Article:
Regimental Reconnaissance Company

75th Ranger Regiment - Regimental Reconnaissance Company
Active 1984 - Present
Country  United States
Allegiance  United States Army
Type Special Operations
Role Tier 1 Special/Close Target Reconnaissance
Size One company
Part of Joint Special Operations Command
United States Army Special Operations Command
United States Special Operations Command
Garrison/HQ Fort Benning, GA
Nickname(s) RRC, RRD
Engagements Operation Just Cause
Operation Desert Storm
Operation Uphold Democracy
Task Force Falcon
Operation Enduring Freedom
Operation Iraqi Freedom

The 75th Ranger Regiment's Regimental Reconnaissance Company (formerly known as Regimental Reconnaissance Detachment/RRD) is a unit that has rumored to be the newest operational member of the Joint Special Operations Command. The unit is believed to have been formally invited to join JSOC in 2007 due to its extensive training and unique capabilities to conduct special reconnaissance and close target reconnaissance (CTR) operations.


Based out of Fort Benning, GA RRC is among the premier special reconnaissance units of the U.S. military.

RRD, as it was originally called, was activated in October 1984 with the formation the 75th Ranger Regiment Headquarters at Fort Benning, GA. The detachment was tasked with providing worldwide reconnaissance and operational preparation of the environment in support of the 75th Ranger Regiment and other units within USASOC and JSOC. Traditionally RRD was divided into three six-man teams, each team to support each of the three Ranger battalions.[1] The unit has three primary tasks: Active Reconnaissance, Surveillance, and Direct Action. While performing these tasks, the teams can:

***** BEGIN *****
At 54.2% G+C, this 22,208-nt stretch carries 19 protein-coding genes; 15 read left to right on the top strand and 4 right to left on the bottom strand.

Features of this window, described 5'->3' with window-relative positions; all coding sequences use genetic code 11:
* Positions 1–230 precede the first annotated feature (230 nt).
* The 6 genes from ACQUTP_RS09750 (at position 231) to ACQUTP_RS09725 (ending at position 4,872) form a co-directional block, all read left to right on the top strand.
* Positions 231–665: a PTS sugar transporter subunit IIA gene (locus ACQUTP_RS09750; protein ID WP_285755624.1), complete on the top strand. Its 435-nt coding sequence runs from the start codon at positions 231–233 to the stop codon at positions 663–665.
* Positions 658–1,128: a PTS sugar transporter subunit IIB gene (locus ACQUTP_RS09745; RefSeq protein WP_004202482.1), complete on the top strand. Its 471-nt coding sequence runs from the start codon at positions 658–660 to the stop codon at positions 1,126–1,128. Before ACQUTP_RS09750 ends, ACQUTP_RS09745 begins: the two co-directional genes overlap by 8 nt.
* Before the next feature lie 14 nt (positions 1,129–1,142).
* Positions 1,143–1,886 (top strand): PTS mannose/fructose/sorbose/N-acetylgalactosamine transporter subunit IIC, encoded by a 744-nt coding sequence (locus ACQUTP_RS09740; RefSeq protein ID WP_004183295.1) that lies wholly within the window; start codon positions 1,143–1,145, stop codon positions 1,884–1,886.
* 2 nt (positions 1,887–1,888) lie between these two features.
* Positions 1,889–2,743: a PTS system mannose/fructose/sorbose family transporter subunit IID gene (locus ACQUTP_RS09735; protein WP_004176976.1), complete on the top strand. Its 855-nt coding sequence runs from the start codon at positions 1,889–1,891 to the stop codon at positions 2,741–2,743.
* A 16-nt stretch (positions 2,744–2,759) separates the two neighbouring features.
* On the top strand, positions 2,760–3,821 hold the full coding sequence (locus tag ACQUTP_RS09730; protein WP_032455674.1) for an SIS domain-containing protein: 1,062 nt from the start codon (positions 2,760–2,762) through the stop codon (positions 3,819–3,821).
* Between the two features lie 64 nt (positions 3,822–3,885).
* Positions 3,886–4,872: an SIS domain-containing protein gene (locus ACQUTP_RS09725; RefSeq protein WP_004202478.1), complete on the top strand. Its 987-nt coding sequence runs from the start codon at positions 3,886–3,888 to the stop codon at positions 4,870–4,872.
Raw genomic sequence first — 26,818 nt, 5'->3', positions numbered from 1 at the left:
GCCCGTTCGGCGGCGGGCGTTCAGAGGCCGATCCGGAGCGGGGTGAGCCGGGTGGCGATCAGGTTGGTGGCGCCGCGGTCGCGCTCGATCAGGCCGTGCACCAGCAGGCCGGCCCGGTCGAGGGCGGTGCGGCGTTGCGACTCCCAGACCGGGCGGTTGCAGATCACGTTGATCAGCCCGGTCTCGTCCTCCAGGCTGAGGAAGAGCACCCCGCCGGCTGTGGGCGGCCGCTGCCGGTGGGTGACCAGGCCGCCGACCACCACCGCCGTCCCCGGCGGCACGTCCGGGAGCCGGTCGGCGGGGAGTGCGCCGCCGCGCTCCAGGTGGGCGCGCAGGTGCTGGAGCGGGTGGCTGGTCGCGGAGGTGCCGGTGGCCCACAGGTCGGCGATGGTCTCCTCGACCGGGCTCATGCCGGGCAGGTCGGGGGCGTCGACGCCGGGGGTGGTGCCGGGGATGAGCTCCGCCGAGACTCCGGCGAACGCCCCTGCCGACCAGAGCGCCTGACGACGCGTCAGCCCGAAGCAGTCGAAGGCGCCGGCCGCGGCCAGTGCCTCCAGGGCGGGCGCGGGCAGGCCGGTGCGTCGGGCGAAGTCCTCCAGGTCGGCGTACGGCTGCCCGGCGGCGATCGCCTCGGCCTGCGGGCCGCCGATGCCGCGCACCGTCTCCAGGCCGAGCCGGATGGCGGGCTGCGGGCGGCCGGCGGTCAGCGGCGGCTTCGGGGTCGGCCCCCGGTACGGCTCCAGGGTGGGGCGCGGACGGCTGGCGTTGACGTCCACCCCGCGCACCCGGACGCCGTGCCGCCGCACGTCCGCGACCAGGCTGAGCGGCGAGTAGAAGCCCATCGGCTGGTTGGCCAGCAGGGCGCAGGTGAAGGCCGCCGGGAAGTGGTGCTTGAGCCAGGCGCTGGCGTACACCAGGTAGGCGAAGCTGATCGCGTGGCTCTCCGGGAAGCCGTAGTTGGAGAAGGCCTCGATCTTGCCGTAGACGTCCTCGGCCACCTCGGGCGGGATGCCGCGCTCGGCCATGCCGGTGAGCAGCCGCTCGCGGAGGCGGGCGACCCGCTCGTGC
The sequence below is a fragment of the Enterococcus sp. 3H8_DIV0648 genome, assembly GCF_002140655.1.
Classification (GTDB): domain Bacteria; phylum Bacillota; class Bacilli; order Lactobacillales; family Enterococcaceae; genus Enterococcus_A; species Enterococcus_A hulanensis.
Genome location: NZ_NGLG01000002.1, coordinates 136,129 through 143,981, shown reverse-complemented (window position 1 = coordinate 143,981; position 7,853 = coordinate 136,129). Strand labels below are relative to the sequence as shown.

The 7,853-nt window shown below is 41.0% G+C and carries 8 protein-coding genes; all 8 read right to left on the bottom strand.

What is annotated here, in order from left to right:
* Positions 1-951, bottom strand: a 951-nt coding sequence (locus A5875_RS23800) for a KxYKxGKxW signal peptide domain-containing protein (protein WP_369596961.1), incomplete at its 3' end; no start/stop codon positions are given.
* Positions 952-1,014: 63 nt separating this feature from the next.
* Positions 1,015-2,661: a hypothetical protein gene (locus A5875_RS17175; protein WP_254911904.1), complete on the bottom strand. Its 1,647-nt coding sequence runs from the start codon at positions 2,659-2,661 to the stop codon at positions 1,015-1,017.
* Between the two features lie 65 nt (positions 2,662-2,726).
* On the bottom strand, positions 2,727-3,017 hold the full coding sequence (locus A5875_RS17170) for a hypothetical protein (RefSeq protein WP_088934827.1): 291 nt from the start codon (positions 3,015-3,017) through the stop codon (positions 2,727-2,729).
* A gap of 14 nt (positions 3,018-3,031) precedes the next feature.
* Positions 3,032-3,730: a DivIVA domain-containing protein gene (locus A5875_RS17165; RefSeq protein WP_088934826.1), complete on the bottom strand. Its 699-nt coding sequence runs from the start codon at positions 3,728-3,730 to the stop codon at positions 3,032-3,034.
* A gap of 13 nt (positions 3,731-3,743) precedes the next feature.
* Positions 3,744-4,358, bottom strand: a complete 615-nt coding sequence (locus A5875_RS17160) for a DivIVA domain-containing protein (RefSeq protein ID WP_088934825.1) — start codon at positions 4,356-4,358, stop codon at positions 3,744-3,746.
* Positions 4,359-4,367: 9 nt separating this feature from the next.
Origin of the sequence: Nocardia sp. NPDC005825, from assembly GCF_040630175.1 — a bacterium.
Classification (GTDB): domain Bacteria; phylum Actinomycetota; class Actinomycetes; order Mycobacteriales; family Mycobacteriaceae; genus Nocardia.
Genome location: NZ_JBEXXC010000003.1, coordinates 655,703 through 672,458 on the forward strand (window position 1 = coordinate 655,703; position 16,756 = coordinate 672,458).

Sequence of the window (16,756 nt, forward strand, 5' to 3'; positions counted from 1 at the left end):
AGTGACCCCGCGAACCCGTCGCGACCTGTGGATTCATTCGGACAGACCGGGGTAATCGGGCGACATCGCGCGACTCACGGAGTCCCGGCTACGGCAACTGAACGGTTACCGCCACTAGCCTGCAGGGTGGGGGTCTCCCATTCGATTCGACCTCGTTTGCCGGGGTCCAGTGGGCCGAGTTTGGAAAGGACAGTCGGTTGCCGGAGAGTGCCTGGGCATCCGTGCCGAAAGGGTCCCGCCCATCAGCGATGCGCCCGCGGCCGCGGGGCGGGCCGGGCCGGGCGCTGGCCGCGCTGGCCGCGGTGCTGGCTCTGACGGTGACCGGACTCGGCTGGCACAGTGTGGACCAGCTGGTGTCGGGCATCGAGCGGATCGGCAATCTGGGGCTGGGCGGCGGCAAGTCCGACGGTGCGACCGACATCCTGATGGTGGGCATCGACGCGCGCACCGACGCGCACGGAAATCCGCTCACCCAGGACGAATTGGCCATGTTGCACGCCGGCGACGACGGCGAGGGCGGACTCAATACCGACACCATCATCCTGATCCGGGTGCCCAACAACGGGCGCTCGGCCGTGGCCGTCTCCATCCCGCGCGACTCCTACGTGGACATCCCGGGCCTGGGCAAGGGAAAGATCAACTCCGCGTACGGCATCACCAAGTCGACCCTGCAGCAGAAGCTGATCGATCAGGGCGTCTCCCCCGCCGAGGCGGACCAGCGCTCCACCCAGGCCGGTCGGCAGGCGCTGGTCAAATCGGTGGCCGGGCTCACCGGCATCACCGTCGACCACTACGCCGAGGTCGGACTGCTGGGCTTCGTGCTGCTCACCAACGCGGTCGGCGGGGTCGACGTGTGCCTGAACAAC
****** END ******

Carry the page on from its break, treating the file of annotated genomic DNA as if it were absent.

When the 75th's Regimental Special Troops Battalion was officially activated in October 2007, RRD changed its name to the Regimental Reconnaissance Company (RRC) and opened its selection course to any soldiers in the U.S. Army who met the established pre-requisites.

Training and Selection

Since the unit's inception in 1984; the only candidates eligible for "operational" duty with RRC were members of the 75th Ranger Regiment who were traditionally seasoned Ranger infantrymen with the rank of E-6 or above. In 2007 this traditional selection practice changed when RRC was "supposedly" placed under JSOC's umbrella. The RRC selection course for operational-based positions is now open to any male soldier who is Ranger School and Airborne qualified as well as graduate of the Reconnaissance Surveillance Leaders Course (RSLC). This was done in an effort to attract more reconnaissance soldiers from the U.S. Army, primarily from the Long Range Surveillance/LRS units within conventional Army forces.[2]

Following the three-week selection course which is administered twice a year (March and September), the candidates are thrust into an intensive 34-week operator training course that includes free-fall training, computers, advanced communications, digital photography, photo editing, reconnaissance reporting formats, fieldcraft and stalks, infiltration and exfiltration methods, close-air support, advanced driving techniques, demolitions, tactical man-tracking, and advanced field medical techniques.[3]

Combat operations

It is assumed that RRD/RRC was involved in Operation Just Cause in Panama in 1989 and Desert Shield/Storm in 1990/1991 as elements of the Ranger Battalions were deployed in both conflicts.

In 1994 the 1st and 2nd Battalions and a Company of the 3rd Battalion were en route to Haiti. The operation was canceled within five minutes of its execution due to successful negotiations. While the Ranger Battalions were sent home, a RRD team was forward deployed to provide reconnaissance capabilities for Operation Uphold Democracy.

On 24 November 2000 the 75th Ranger Regiment deployed Regimental Reconnaissance Detachment Team 2 and a command and control element to Kosovo in support of Task Force Falcon.[4]

RRD has been constantly deployed to Afghanistan in support of Operation Enduring Freedom as many of their skillsets have proven to be invaluable to the warfighting effort.[5]


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